It just shows how primitive human beings are that when the sh1t hits the fan people start bringing nationality into things - hardly the kind of mature and sophisticated response needed to tackle this desperately serious and highly technical issue.

It seems that human evolution still has a way to go yet . . .

Industry as a whole has to take the blame. Governments will succumb to lobbying for oil rigs here or nuclear power stations there but it is the multinationals doing the lobbying. Spent some time on the beautiful Mexican coast a couple of years ago and amazed to see the amount of heavy industry right on the shore. It’s so obvious that this sort of thing is a timebomb waiting to go off. Let’s hope it wakes some of these people up to the dangers.

The US only has itself to blame. Its Minerals Management Service (MMS) gave permission for the drilling to take place but failed to require certain equipment be installed like an acoustically-controlled shut-off valve and other fail-safe mechanisms which would have prevented this.Private companies cannot be relied on to take the necessary safeguards themselves, which is why mineral drilling is usually so tightly regulated. Not so in this instance, as it has turned out, resulting in the resignation of the MMS’ Director and Associate Director for Offshore Energy, and a complete restructuring of the organisation.

If Obama wants a butt to kick, it is his own that he needs to be kicking, as he has had a whole year to sort all this out before the disaster happened. He only has himself to blame for the fact that from when he took office to when the disaster first took place, the MMS was such a useless organisation.

To be fair the BP chairman Tony Hayward didn’t help with the infantile ‘I’m a Brit and sticks and stones may break my bones’ crap.

If there was one thing that was going to wind the yanks up and put a nationalistic angle on the whole thing it was jingoistic bullshit like that.

It just goes to prove that Hayward is a provincial lightweight and not up to heading an international giant like BP - particulalry not when the company is presiding over one of the worst environmental crises in history.

I’m interested to know why it is such a problem to shut the flow off? Did they never consider that somthing like this might happen and that they might need a disaster plan or is it impossible to prevent, if anyone knows?


an inline ESD valve was fitted with built in redundancy in the actuation systems, one failed due to leaks weeks before the incident, leaving one intact control system. The ESD valve failed (US manufacturer) initially, and as the hydraulic control lines are part of the umbilical bundles, they were severed when the rig went down. There may have been a possibility to connect to the ESD valve with a seperate system but this would take several months to design and build, and may not achieve anything as it was the valve that failed. There may have been complications due to the concrete dump Haliburton (american - CEO was dick cheney - former US VP!) made to secure the well, but we will wait and see in the report.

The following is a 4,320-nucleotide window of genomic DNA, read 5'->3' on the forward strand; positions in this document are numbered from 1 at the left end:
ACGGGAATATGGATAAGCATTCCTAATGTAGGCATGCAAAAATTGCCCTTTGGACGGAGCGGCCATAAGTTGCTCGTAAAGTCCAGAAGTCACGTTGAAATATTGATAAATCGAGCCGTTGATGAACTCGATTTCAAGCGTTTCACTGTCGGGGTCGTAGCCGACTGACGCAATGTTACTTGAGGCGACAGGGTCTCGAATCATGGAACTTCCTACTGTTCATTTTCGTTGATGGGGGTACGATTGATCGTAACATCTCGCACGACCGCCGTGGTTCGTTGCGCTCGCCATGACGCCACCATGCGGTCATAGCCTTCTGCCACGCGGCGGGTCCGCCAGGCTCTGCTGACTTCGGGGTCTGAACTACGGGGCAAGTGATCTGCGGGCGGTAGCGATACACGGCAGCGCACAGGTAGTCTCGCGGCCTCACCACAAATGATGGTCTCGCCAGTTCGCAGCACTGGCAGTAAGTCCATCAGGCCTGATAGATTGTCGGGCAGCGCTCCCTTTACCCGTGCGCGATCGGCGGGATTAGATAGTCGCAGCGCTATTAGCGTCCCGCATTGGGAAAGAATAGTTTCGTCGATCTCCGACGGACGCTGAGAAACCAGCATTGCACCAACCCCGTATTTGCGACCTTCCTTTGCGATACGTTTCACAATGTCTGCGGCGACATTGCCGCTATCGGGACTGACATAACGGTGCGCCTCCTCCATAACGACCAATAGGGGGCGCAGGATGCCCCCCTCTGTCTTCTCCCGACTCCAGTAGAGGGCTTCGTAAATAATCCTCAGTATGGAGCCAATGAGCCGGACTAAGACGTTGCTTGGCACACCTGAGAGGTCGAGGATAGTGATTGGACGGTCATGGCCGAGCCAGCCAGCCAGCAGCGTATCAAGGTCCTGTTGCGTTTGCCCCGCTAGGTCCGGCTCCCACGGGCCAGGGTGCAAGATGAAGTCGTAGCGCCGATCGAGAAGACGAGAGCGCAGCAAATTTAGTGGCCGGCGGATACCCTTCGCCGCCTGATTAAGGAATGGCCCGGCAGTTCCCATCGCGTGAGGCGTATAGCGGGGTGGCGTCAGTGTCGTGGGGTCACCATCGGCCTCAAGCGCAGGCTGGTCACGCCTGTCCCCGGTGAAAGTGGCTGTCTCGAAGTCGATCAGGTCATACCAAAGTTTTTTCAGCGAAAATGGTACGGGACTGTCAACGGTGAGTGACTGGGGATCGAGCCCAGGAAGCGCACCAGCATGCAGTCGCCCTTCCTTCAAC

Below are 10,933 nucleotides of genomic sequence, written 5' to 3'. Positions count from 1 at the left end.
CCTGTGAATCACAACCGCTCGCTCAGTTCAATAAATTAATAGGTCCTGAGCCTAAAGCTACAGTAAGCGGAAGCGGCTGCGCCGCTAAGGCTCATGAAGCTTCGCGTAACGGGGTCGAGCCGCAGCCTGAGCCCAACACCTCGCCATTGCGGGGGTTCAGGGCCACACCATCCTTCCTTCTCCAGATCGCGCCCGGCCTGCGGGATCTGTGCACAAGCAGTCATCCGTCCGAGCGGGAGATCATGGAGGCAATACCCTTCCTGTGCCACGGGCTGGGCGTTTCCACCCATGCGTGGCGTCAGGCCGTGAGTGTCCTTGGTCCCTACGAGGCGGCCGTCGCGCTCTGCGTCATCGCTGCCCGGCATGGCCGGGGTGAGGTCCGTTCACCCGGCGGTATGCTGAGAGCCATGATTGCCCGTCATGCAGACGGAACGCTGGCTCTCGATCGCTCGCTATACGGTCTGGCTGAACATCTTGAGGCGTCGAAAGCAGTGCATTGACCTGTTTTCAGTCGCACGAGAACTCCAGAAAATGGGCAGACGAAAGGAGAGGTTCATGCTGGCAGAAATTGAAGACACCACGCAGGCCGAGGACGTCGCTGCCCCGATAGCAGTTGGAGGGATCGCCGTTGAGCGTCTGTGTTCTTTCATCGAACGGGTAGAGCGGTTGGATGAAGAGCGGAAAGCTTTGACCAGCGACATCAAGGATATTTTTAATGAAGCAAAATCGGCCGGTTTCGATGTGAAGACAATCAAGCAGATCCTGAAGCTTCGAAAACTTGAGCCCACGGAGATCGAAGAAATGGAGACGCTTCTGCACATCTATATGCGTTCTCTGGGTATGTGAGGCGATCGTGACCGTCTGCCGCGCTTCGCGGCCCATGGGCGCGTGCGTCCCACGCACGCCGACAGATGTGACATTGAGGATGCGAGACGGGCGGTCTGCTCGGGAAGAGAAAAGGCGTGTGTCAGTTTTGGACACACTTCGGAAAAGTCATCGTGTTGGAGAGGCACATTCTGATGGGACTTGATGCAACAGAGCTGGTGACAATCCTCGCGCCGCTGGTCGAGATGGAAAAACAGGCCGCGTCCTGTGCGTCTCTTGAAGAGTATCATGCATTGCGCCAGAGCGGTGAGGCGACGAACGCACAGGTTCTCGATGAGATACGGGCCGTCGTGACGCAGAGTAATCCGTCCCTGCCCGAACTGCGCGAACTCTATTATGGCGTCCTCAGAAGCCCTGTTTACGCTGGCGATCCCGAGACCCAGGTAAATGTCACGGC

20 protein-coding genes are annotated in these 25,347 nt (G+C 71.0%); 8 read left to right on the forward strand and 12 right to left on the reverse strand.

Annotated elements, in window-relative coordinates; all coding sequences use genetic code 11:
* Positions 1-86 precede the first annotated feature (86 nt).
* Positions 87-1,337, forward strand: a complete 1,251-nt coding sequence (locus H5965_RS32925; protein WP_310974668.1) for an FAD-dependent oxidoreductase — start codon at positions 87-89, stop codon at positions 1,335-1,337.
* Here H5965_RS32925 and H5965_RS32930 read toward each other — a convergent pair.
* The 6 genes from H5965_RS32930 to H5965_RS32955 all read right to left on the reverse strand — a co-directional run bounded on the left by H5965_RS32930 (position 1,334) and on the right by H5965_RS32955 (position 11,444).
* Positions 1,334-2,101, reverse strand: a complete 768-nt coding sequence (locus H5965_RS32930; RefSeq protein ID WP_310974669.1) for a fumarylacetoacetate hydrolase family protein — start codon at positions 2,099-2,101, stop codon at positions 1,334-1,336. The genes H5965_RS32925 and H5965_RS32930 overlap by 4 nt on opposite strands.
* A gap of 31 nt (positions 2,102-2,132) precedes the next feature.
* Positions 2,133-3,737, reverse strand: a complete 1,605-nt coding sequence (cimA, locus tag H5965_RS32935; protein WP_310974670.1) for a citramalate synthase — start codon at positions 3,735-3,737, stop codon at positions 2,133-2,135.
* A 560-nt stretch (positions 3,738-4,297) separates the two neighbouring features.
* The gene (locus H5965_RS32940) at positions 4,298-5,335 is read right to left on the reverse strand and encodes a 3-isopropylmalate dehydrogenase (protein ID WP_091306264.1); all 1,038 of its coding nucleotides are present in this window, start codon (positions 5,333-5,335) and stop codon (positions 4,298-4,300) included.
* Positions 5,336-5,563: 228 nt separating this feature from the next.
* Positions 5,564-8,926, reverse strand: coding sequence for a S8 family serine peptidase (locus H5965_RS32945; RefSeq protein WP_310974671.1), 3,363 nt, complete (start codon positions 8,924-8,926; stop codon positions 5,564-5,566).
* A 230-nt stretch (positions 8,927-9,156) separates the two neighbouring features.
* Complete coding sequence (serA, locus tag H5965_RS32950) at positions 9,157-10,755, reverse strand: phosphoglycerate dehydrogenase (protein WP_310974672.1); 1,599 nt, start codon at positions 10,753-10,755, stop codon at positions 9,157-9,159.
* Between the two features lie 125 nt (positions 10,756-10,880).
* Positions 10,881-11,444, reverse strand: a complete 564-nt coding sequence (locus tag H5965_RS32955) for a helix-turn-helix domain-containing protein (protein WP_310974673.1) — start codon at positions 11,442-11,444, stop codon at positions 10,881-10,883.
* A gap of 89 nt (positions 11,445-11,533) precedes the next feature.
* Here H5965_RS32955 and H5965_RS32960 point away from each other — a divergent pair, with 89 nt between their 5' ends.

They will be using a bigger cap this weekend to contain more oil, and will be drilling a secondary well to reduce the flow further, allowing them to ‘block the pipe’ from the well - not too sure how well that will work.
It is wise to note that Royal Dutch Shell has spilt way more oil in the niger delta, but most of the engineering was also american…

Yep, and because it’s not spoiling miles of unspoilt tourist (is that a contradiction I wonder?) coastline on the south/south eastern side of the USA nobody gives a sh1t!! :crazy:

It’s high time big business took responsibility for its actions and started putting its hand in its pocket to sort out the mess that it makes all over the world. Oil companies are not alone in their blatant disregard for the people, culture and environment of the countries which they remove resources from, but they are certainly no less culpable for the environmental and social impact they have!

How about … its all our faults.
We want oil for soap and plastic and to drive cars, we accept the mercenary cut-throat corporate capitalist model that allows these gits to fight for every penny at the UTTER expense of ANYTHING ELSE, such as the environment, people’s livelihoods and communities and so on.
And we don’t hold these companies PROPERLY accountable when these sort of things happen, spo that they are forced to make sure they don’t happen again…

How many times have OIL SPILLS happened, and how many times have we bleated as populations, but then turned a blind eye until the corporations feel its ok to cut corners again and return the whole situation to a reward over consequence model once again…

You drive a bike or a car and want cheap petrol, plastics, CD’s soaps, shampoos, insulation materials and all the other stuff we get from crude, its your fault. So don’t bleat about it…

i cant believe the things still pumping out oil

Agreed, there should be global laws the cover this sort of thing, and other industries such as air planes, and shipping.